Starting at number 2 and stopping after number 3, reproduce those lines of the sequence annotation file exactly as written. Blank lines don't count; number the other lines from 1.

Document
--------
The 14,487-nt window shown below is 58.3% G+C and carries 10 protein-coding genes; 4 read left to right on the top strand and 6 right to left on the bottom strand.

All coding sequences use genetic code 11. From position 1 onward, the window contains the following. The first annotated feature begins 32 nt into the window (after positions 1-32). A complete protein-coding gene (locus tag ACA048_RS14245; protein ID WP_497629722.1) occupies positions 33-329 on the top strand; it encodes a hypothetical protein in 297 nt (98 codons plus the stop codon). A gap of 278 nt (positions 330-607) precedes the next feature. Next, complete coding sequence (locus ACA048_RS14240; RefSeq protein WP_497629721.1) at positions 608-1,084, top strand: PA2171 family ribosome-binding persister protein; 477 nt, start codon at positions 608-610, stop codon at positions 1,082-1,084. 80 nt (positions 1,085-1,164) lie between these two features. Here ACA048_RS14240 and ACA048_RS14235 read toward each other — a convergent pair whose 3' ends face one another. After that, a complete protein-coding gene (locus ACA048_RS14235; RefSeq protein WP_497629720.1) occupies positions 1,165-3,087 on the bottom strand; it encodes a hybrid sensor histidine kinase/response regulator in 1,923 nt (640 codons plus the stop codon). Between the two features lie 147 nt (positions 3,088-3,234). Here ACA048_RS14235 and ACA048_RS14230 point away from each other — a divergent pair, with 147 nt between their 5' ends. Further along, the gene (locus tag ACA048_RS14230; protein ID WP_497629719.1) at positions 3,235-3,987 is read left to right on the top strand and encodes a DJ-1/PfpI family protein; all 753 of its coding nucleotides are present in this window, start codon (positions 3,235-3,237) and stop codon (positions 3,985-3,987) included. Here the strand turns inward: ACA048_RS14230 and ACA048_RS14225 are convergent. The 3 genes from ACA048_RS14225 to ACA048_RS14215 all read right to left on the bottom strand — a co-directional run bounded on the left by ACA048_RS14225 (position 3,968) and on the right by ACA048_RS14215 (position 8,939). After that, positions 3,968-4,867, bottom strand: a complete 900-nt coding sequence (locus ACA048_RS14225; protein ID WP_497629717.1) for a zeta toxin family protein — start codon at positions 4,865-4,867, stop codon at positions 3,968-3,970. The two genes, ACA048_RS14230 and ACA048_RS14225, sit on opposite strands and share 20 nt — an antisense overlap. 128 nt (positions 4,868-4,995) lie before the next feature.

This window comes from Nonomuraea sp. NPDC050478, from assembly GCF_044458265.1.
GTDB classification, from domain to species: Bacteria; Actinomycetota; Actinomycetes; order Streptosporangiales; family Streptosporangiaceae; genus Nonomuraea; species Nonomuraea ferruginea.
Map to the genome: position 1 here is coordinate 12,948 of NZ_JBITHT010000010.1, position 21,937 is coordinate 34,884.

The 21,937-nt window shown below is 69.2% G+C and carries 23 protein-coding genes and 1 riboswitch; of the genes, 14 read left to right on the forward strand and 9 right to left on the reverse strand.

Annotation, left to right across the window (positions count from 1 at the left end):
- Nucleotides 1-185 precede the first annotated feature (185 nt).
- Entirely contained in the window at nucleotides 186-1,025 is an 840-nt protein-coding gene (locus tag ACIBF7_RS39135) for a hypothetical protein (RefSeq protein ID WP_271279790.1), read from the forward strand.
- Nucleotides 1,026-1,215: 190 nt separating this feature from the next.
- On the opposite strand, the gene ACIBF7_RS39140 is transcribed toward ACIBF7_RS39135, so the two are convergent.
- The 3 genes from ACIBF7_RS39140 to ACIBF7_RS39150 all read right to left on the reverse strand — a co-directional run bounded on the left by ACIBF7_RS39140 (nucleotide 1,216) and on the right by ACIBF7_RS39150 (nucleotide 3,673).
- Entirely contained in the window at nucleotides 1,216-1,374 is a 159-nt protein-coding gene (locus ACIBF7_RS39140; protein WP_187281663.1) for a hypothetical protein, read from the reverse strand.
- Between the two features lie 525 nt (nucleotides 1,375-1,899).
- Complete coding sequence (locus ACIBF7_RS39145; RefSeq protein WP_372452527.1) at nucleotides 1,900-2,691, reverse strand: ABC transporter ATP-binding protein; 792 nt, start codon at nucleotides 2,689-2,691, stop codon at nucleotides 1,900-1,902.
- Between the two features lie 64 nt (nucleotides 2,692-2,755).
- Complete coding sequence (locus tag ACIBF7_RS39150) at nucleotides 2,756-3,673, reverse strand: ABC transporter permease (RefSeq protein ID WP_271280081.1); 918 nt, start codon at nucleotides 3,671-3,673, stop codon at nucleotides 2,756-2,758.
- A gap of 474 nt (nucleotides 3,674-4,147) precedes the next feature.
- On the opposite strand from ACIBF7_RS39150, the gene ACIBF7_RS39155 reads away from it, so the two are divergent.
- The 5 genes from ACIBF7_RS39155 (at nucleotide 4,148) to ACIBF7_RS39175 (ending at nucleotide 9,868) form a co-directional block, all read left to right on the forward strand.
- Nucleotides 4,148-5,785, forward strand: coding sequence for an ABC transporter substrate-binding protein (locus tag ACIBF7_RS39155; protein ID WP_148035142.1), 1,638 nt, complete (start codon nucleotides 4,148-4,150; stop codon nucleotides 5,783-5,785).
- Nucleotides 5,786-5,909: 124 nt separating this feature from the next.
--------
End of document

All coding sequences use genetic code 11. From position 1 onward, the window contains the following. The first annotated feature begins 32 nt into the window (after positions 1-32). A complete protein-coding gene (locus tag ACA048_RS14245; protein ID WP_497629722.1) occupies positions 33-329 on the top strand; it encodes a hypothetical protein in 297 nt (98 codons plus the stop codon). A gap of 278 nt (positions 330-607) precedes the next feature. Next, complete coding sequence (locus ACA048_RS14240; RefSeq protein WP_497629721.1) at positions 608-1,084, top strand: PA2171 family ribosome-binding persister protein; 477 nt, start codon at positions 608-610, stop codon at positions 1,082-1,084. 80 nt (positions 1,085-1,164) lie between these two features. Here ACA048_RS14240 and ACA048_RS14235 read toward each other — a convergent pair whose 3' ends face one another. After that, a complete protein-coding gene (locus ACA048_RS14235; RefSeq protein WP_497629720.1) occupies positions 1,165-3,087 on the bottom strand; it encodes a hybrid sensor histidine kinase/response regulator in 1,923 nt (640 codons plus the stop codon). Between the two features lie 147 nt (positions 3,088-3,234). Here ACA048_RS14235 and ACA048_RS14230 point away from each other — a divergent pair, with 147 nt between their 5' ends. Further along, the gene (locus tag ACA048_RS14230; protein ID WP_497629719.1) at positions 3,235-3,987 is read left to right on the top strand and encodes a DJ-1/PfpI family protein; all 753 of its coding nucleotides are present in this window, start codon (positions 3,235-3,237) and stop codon (positions 3,985-3,987) included. Here the strand turns inward: ACA048_RS14230 and ACA048_RS14225 are convergent. The 3 genes from ACA048_RS14225 to ACA048_RS14215 all read right to left on the bottom strand — a co-directional run bounded on the left by ACA048_RS14225 (position 3,968) and on the right by ACA048_RS14215 (position 8,939). After that, positions 3,968-4,867, bottom strand: a complete 900-nt coding sequence (locus ACA048_RS14225; protein ID WP_497629717.1) for a zeta toxin family protein — start codon at positions 4,865-4,867, stop codon at positions 3,968-3,970. The two genes, ACA048_RS14230 and ACA048_RS14225, sit on opposite strands and share 20 nt — an antisense overlap. 128 nt (positions 4,868-4,995) lie before the next feature.

This window comes from Nonomuraea sp. NPDC050478, from assembly GCF_044458265.1.